We believe that a careful study of the Bible indicates that it is not necessary for a person to be baptized to be saved. However, we believe that the previously cited scriptures (and others) imply that a person who is truly saved will want to be baptized as an act of obedience that demonstrates the sincerity of their commitment to follow the teachings of Jesus Christ that are recorded in the New Testament.
In this regard, Henry and Tom Blackaby assert on page 16 of their book entitled The Man God Uses, “Our obedience to Christ’s commands is proof to God and to everyone watching us that Christ indeed is Lord of our lives. The act of baptism for a new Christian is the first act of obedience in response to the commands of Jesus Christ.”
[Note: The appendix that follows addresses another matter related to baptism: whether or not immersion is necessary.]
Is It Necessary to Be Immersed When Baptized?
Unger’s Bible Dictionary makes the following statements with regard to the biblical meaning of the word “baptism”:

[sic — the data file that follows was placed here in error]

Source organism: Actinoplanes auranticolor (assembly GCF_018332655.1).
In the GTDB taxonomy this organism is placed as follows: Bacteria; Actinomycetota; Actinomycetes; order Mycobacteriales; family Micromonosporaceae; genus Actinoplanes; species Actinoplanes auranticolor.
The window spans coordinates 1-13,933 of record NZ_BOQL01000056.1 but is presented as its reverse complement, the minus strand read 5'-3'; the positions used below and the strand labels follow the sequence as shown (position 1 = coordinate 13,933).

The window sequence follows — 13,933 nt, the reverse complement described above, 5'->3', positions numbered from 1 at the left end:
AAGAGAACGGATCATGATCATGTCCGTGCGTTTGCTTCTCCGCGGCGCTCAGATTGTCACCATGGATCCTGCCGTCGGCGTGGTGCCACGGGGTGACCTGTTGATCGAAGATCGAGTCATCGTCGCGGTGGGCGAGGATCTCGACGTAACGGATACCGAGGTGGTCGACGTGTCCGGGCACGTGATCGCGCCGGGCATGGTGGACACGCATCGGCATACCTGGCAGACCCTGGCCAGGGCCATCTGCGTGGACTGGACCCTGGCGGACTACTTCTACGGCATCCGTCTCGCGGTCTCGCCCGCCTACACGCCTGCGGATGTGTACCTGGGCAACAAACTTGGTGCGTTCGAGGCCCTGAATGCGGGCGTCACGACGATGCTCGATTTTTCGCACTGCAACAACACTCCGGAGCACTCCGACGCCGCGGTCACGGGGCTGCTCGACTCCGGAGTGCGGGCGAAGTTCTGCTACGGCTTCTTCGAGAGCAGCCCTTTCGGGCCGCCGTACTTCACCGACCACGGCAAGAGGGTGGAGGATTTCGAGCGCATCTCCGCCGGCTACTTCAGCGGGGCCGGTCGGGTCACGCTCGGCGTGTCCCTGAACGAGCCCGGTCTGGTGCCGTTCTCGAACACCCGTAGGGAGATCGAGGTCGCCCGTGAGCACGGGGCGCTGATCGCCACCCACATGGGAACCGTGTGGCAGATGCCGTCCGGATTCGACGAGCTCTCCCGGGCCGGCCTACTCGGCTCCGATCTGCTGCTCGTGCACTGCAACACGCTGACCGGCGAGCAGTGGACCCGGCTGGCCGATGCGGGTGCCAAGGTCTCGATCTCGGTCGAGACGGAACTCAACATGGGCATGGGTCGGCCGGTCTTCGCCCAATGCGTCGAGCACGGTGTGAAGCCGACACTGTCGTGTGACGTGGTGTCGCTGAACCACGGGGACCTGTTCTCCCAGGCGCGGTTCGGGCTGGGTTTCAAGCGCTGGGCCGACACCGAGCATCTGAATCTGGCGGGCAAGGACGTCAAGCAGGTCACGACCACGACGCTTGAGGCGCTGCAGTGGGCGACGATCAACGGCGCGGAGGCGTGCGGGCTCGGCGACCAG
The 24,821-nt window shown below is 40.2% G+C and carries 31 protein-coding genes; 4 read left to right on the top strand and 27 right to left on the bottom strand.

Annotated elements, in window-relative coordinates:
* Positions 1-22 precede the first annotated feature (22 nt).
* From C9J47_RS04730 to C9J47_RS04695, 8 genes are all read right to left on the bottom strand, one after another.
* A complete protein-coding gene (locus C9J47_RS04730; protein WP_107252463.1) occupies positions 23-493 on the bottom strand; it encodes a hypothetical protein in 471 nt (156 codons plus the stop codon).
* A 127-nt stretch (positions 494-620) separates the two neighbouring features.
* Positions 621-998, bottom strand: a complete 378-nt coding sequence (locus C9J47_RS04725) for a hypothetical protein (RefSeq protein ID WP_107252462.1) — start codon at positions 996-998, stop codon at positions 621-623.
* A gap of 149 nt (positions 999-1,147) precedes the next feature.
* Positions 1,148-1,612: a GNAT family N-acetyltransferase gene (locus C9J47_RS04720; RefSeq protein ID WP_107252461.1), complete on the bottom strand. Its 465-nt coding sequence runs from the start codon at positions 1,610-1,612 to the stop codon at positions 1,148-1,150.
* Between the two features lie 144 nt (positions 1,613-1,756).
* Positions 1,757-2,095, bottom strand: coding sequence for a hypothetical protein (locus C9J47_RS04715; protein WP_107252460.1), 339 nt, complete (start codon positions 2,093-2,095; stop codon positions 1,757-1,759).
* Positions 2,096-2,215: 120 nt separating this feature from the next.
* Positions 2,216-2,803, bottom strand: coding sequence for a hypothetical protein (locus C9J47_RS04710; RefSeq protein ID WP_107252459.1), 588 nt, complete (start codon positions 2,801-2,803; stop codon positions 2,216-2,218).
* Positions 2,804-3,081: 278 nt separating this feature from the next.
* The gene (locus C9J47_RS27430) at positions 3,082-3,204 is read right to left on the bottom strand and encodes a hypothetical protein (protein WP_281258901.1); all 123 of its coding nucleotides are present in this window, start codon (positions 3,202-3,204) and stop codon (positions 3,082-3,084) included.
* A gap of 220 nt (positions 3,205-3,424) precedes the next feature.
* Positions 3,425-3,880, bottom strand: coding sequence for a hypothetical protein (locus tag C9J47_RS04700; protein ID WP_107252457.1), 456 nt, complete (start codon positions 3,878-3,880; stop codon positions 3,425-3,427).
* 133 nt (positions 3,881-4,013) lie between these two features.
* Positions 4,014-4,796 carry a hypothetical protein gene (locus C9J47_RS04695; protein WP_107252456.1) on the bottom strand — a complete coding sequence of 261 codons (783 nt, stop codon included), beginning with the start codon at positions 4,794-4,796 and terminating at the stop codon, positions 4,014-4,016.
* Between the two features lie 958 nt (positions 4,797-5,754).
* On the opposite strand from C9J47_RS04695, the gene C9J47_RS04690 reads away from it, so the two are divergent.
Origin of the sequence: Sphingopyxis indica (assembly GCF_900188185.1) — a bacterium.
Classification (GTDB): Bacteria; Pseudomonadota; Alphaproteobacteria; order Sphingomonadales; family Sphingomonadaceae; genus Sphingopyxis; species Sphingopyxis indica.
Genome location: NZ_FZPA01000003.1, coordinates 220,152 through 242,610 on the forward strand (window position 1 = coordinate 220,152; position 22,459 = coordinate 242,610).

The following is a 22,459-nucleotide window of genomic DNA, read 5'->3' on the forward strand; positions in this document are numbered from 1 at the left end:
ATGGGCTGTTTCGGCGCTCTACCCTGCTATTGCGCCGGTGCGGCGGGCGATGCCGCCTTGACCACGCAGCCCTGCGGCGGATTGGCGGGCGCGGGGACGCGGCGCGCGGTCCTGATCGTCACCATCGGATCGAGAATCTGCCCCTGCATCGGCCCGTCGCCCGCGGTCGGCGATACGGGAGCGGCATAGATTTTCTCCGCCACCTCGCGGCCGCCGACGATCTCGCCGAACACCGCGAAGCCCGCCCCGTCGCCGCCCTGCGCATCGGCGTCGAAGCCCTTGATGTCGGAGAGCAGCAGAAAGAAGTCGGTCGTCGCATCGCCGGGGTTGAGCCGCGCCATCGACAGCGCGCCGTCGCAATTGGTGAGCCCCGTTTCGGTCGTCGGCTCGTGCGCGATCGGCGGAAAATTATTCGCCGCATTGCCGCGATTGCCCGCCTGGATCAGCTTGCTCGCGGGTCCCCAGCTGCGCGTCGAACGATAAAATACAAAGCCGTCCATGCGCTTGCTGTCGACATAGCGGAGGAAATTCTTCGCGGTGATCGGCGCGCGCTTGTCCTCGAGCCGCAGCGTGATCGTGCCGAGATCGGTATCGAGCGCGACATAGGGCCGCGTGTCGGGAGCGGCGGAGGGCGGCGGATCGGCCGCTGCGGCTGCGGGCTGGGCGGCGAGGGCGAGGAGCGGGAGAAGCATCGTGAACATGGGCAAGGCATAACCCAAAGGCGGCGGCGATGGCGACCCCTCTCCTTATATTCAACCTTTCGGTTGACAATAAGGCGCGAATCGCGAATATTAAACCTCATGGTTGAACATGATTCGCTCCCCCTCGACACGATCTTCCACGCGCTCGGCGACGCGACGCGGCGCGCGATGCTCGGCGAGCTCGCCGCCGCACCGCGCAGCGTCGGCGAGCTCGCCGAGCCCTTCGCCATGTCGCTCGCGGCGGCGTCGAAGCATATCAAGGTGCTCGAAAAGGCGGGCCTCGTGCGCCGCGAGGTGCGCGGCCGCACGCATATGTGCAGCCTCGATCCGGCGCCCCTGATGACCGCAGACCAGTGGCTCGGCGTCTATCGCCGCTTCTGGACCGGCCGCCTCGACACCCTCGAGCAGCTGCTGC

The verb from which this noun is derived – baptizo – is held by some scholars to mean “to dip, immerse.” But this meaning is held by others to be not the most exact or common, but rather a meaning that is secondary or derived. By the latter it is claimed that all the term necessarily implies is that the element employed in baptism is in close contact with the person or object baptized.
The common doctrine of Christendom has been that all that is essential in the mode of baptism is the application of water “in the name of the Father, and of the Son, and of the Holy Ghost.” It denies that immersion is the only valid baptism, and admits of sprinkling, pouring, and immersion. That immersion is a very ancient mode of baptism may be freely admitted. But the same may also be said of the other modes – sprinkling and pouring. . . Our Lord in his institution of baptism simply appropriated an ancient rite, and adapted it to the purposes of his kingdom. And he was silent as to the mode in which the water is to be applied. It is contrary to the whole spirit of Christ’s teaching to attach great importance to details of ceremony. Also, baptism, which is a universal rite, may properly, and sometimes must of necessity, be varied in mode according to climate and other circumstances.